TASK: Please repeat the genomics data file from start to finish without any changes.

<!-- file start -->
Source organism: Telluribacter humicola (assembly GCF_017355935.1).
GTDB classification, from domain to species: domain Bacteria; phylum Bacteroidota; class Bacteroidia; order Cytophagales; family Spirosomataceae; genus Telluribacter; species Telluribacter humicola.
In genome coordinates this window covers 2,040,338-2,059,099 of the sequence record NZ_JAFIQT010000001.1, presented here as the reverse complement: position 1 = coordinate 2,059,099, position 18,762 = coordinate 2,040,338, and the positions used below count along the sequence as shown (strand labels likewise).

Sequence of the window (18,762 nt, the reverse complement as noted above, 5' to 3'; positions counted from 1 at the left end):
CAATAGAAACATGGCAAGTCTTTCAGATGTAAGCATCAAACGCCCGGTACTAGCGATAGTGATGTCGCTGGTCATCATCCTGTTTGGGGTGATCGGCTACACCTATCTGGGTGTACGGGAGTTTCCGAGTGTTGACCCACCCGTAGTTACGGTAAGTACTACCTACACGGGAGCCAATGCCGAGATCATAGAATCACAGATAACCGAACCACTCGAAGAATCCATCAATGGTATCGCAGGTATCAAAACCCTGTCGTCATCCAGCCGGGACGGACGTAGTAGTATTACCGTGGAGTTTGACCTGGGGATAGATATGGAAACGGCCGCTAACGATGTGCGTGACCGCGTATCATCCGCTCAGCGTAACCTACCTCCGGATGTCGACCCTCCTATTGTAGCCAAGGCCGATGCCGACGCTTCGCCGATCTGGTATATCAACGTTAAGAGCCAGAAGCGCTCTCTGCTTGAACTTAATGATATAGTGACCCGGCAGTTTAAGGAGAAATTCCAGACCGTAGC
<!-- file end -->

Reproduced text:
Source organism: Telluribacter humicola (assembly GCF_017355935.1).
GTDB classification, from domain to species: domain Bacteria; phylum Bacteroidota; class Bacteroidia; order Cytophagales; family Spirosomataceae; genus Telluribacter; species Telluribacter humicola.
In genome coordinates this window covers 2,040,338-2,059,099 of the sequence record NZ_JAFIQT010000001.1, presented here as the reverse complement: position 1 = coordinate 2,059,099, position 18,762 = coordinate 2,040,338, and the positions used below count along the sequence as shown (strand labels likewise).

Sequence of the window (18,762 nt, the reverse complement as noted above, 5' to 3'; positions counted from 1 at the left end):
CAATAGAAACATGGCAAGTCTTTCAGATGTAAGCATCAAACGCCCGGTACTAGCGATAGTGATGTCGCTGGTCATCATCCTGTTTGGGGTGATCGGCTACACCTATCTGGGTGTACGGGAGTTTCCGAGTGTTGACCCACCCGTAGTTACGGTAAGTACTACCTACACGGGAGCCAATGCCGAGATCATAGAATCACAGATAACCGAACCACTCGAAGAATCCATCAATGGTATCGCAGGTATCAAAACCCTGTCGTCATCCAGCCGGGACGGACGTAGTAGTATTACCGTGGAGTTTGACCTGGGGATAGATATGGAAACGGCCGCTAACGATGTGCGTGACCGCGTATCATCCGCTCAGCGTAACCTACCTCCGGATGTCGACCCTCCTATTGTAGCCAAGGCCGATGCCGACGCTTCGCCGATCTGGTATATCAACGTTAAGAGCCAGAAGCGCTCTCTGCTTGAACTTAATGATATAGTGACCCGGCAGTTTAAGGAGAAATTCCAGACCGTAGC